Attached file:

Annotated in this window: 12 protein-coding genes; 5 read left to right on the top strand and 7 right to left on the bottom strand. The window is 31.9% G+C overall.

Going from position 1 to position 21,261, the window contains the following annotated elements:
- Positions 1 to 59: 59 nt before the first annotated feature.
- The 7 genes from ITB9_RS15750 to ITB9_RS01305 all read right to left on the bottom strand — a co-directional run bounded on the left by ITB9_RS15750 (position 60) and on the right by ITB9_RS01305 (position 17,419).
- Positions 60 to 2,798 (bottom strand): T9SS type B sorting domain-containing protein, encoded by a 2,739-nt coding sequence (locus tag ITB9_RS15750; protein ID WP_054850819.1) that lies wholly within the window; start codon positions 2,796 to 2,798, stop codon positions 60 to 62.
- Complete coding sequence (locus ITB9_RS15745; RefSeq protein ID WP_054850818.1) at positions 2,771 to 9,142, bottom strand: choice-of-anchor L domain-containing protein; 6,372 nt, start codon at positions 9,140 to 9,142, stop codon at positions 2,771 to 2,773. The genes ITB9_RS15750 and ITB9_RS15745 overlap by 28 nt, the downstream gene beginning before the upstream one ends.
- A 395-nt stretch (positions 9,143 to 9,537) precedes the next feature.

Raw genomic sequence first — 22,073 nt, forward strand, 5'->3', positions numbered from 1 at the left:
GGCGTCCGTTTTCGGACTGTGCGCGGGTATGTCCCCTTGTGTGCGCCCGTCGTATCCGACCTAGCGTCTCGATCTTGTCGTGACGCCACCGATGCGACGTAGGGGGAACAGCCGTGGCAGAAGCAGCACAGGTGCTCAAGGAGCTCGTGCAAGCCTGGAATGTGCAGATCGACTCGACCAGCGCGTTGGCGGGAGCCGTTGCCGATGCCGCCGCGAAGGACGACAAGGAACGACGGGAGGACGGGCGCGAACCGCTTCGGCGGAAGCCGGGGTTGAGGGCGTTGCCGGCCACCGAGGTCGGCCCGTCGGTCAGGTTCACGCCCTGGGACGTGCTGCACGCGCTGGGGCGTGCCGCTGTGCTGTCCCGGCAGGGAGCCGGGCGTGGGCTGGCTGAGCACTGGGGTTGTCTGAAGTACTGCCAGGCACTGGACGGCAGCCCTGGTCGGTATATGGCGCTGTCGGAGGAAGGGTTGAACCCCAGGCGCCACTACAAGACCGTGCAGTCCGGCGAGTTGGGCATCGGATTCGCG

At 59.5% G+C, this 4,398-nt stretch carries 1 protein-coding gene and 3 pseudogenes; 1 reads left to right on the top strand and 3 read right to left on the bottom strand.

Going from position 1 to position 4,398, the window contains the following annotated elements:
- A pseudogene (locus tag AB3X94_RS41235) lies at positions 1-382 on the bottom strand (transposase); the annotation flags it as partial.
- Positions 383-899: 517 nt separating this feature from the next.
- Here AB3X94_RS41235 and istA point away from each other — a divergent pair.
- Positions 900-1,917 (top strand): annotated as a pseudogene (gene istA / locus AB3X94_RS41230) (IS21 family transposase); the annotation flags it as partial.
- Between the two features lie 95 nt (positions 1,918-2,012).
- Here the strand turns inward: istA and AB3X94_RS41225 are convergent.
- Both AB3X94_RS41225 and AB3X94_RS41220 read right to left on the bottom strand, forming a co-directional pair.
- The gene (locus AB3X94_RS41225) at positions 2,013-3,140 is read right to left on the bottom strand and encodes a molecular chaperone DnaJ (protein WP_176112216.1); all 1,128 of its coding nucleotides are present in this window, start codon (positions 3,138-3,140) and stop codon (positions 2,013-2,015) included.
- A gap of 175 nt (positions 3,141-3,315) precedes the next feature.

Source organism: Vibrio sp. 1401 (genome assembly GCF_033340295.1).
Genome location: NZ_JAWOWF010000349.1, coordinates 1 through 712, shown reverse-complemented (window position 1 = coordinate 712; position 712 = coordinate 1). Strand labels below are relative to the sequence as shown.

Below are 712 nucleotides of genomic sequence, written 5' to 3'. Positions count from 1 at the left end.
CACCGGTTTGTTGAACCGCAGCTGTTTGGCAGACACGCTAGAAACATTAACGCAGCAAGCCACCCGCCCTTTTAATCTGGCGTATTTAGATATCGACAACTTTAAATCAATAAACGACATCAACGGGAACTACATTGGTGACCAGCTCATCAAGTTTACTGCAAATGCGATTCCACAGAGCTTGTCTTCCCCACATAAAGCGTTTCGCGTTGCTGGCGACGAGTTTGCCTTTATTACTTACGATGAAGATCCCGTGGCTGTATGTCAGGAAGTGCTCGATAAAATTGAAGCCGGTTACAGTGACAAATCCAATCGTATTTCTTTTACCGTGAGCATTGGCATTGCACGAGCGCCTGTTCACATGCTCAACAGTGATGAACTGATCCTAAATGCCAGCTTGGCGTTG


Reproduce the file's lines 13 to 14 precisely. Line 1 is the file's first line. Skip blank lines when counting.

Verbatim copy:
- Positions 383-899: 517 nt separating this feature from the next.
- Here AB3X94_RS41235 and istA point away from each other — a divergent pair.